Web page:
Henry: Pre-production is very important. Pre-production basically – ah, since this is our first game, and first time doing something like this, I think, ah, of course we made a lot of mistakes. In hiring, especially, because we really don’t know a lot of people in the industry, and, ah, how we market the game, I guess. We can improve on that. Basically, the pre-production side, it’s very important to plan out what you want to put in the game, what kind of features you want to have in the game, that’s very important because half-way through, if you want to change something, it’s not as easy as just, you know, flicking a finger just like that, you know, it’s not … we’re not … we’re not ordering pizza here, or we’re not, you know, like making instant noodles. But this is … it’s going to be a major, major endeavour. It’s going be- it’s going to cost a lot of time and money to change something half-way. Luckily, in our case we … we haven’t come across something like that, like, gotta change the whole thing, you know.
Henry: Last question. Final Fantasy, and most of the other classics out there, always seem to boast an impressive orchestrated soundtrack.
Legrand Legacy sounds like it’s going down the same path. What’s involved in the creation of music for a video game?
Henry: Music, music… Ah, AJ is actually our music director, he’s the one who … he’s a conductor, basically. Ah, he has his own team. We’ve got our own in-house team to compose the music, to compose and mix the music. Ah, a lot of- the process itself actually, ah, we’ve got like … more than a hundred pieces, ah, and we basically brief the team, ah, what kind of music is supposed to go in a particular scene and some of the general ones like the battle music or the world theme, you know, what’s the kind of feeling that we want to convey. And then they’ll decide, basically the team will decide on the instrument and how, I guess, the whole general tone of the music is going to be like. So that’s the, that’s the gist of the music process.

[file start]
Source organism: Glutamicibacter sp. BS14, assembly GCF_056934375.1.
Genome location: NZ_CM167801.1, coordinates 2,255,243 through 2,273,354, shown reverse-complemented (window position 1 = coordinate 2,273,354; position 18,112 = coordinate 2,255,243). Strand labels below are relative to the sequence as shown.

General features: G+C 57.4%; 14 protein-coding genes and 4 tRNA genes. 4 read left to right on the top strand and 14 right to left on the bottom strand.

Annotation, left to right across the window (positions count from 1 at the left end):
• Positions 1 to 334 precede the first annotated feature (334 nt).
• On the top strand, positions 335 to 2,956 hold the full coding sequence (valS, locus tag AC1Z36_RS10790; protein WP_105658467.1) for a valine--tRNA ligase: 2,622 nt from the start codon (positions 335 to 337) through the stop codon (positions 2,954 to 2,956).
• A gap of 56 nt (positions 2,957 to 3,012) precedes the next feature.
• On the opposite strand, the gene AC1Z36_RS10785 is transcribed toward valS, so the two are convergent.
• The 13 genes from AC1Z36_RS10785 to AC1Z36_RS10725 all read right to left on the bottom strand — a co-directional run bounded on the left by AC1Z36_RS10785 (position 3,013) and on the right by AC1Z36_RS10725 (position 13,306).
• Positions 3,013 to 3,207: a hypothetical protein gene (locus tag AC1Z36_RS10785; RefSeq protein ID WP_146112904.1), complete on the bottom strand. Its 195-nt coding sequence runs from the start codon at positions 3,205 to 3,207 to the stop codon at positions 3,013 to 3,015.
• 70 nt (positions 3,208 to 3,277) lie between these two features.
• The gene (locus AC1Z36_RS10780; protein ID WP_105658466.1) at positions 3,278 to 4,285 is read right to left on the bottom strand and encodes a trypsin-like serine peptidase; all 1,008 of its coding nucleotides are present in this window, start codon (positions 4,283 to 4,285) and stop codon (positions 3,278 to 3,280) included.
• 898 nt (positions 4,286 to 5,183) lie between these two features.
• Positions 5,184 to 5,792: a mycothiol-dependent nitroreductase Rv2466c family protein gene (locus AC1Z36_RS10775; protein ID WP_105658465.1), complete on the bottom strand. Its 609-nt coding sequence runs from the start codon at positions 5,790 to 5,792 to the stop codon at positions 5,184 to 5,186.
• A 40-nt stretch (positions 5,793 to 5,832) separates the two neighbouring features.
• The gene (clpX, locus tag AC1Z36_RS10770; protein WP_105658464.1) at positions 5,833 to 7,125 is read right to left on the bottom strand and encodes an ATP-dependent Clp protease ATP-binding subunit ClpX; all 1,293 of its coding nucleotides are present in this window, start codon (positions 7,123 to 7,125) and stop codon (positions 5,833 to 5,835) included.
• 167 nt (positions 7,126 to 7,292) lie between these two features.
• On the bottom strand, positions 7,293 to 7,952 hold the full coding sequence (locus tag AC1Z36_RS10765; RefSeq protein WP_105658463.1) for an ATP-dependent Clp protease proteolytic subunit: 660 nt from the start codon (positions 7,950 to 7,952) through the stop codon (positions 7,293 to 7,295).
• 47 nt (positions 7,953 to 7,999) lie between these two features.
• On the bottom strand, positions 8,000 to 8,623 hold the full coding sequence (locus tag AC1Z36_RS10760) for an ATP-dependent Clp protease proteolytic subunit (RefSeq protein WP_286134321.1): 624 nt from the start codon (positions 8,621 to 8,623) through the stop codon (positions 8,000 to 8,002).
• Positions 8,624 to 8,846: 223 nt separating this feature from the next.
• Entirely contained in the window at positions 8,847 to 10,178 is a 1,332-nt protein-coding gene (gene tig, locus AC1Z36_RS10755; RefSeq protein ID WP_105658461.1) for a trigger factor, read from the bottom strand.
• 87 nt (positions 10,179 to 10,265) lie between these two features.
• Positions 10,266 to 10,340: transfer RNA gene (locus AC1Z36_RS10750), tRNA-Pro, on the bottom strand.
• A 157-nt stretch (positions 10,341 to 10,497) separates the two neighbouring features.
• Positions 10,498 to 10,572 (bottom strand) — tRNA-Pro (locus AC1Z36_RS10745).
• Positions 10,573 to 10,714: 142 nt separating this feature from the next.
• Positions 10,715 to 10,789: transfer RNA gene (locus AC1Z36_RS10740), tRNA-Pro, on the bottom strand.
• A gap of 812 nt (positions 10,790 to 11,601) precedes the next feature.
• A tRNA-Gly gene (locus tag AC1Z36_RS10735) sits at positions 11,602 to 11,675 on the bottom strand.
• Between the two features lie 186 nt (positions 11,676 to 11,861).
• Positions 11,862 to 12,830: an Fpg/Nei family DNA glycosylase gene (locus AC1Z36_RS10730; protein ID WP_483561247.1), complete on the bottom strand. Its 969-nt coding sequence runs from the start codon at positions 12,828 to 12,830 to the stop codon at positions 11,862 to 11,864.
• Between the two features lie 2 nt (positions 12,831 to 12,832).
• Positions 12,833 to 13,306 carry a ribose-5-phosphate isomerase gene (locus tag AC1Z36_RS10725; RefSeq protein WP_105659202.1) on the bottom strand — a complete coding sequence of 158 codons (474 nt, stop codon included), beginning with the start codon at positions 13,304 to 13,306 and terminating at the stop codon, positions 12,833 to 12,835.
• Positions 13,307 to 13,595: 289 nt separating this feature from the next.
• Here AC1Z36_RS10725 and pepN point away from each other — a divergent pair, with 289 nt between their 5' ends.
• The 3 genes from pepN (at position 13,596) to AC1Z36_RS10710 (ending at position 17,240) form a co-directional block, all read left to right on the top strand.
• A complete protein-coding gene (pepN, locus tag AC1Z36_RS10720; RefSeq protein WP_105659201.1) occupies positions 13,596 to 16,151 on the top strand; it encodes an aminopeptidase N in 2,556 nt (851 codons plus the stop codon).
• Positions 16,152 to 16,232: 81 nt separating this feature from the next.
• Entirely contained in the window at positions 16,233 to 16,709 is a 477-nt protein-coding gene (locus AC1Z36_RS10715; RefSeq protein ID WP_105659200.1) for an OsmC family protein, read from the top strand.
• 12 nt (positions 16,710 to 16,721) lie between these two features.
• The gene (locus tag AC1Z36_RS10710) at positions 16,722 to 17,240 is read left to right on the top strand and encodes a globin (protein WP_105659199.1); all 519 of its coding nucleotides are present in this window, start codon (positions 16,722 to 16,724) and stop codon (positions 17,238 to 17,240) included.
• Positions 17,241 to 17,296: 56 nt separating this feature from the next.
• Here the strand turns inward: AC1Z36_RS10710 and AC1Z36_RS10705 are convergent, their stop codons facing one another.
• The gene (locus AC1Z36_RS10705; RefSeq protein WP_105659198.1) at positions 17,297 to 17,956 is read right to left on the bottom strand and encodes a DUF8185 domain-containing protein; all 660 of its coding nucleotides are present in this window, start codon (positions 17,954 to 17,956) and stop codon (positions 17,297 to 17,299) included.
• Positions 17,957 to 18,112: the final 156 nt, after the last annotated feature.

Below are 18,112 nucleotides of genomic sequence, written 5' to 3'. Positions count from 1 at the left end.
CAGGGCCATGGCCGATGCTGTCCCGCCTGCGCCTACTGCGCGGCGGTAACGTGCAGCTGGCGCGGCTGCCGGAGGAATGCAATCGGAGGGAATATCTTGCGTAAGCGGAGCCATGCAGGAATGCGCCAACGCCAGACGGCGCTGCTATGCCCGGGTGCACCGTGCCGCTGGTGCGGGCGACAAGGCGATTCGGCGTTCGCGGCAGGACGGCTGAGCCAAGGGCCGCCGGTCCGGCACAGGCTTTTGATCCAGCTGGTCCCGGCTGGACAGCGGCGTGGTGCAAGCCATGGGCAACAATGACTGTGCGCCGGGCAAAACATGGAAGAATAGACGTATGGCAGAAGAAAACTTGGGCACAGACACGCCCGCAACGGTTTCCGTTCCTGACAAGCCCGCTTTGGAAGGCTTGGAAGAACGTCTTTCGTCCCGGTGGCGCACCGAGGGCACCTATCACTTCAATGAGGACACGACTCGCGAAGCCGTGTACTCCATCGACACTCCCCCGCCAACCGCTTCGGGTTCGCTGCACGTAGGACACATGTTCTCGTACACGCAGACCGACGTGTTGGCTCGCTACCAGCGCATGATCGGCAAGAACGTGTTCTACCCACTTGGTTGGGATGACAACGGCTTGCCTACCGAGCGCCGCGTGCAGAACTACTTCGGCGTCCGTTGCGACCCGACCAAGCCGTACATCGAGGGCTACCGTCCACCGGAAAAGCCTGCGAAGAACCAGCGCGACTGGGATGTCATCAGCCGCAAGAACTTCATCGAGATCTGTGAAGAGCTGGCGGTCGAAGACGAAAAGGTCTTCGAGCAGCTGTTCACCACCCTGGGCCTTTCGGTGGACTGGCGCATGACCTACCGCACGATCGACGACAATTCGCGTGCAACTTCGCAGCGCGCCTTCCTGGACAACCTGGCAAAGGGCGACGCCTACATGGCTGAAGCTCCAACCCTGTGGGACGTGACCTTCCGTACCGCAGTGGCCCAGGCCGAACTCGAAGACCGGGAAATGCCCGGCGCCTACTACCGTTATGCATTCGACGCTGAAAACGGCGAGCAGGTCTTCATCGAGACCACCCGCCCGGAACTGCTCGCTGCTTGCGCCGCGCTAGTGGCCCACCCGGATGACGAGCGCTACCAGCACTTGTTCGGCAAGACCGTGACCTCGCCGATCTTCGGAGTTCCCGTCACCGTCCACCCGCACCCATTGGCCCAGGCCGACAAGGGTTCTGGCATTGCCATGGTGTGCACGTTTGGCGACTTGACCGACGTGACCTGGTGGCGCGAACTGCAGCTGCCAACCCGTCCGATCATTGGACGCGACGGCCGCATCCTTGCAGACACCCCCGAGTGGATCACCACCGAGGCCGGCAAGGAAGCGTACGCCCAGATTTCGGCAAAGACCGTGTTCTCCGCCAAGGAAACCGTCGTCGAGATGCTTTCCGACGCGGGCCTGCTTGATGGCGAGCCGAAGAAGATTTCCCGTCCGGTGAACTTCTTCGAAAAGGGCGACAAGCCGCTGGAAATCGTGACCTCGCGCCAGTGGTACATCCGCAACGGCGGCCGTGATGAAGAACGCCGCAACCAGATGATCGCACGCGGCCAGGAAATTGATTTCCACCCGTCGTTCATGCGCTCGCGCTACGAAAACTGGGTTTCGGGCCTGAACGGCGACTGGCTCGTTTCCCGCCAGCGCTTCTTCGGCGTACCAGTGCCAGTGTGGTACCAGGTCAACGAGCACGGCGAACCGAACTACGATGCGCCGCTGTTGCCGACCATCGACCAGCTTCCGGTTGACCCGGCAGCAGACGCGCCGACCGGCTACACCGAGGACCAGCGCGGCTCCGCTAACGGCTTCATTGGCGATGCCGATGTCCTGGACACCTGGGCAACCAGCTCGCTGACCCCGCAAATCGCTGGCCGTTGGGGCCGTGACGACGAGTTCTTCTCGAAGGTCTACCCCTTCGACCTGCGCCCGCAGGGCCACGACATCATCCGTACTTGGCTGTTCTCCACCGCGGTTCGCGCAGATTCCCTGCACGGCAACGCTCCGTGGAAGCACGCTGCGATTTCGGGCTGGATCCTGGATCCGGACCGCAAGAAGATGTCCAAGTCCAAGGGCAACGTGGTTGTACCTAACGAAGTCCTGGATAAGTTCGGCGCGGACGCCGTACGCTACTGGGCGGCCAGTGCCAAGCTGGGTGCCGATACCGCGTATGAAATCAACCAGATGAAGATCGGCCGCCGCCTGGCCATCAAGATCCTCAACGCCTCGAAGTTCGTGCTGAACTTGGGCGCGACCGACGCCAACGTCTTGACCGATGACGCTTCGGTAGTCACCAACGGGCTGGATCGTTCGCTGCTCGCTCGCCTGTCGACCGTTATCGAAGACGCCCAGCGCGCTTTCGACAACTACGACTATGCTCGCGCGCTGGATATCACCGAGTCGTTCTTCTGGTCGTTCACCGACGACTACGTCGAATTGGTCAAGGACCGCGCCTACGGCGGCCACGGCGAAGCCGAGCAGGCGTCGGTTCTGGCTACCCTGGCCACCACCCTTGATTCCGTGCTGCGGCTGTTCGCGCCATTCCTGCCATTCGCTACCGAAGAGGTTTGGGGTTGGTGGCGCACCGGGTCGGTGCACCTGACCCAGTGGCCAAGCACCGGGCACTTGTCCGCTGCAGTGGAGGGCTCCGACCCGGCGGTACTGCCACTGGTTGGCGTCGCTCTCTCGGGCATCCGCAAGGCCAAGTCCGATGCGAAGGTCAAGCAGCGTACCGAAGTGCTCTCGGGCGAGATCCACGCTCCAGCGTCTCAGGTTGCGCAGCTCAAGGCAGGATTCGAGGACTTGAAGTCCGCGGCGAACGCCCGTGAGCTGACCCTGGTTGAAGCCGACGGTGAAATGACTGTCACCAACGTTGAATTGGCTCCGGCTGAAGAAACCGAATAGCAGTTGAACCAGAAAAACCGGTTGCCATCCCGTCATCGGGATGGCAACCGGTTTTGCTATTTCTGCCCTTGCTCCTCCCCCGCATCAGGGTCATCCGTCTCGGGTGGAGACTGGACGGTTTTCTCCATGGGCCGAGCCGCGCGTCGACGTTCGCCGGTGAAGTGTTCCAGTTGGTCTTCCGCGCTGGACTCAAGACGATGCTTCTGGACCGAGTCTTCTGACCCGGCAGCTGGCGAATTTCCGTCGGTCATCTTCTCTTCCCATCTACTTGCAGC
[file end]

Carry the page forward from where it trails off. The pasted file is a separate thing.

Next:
CSH: And that’s the interview finished. Any final words?
Henry: So we’re going to be launching pretty soon on 24th January, actually, this year, on PC, Steam, Game- ah, Game Jolt, ah, GOG, Humble Store, ah, those are the major ones. We are porting- then we will … I think it’s going to be English first and I think it’s, if I’m not mistaken, as of now we’re going to release simultaneously in Chinese. We are localising it to Russian, Korean, and Japanese as well and depending on how the game is- how well the game does, ah, then we will do it- we’ll translate it to Spanish, French, German, Portugese as well. We’re going to port it as well, to- to- ah, to the three major consoles like I said. We plan to release the console versions some time later in 2018, probably even up to 2019, so next year. That’s, ah, we’ve got everything all planned out. Yeah, so, do check us out. Actually, we’re- we have a discord channel with self-publishers and other indie. Discord.gg/ai come say hi, ah, some of the Kickstarter backers are there. We’re there. Come say hi also on Facebook, come say hi on twitter. Just look for us, Legrand Legacy onward. Ah, and then, ah, yeah. So, Henry signing out!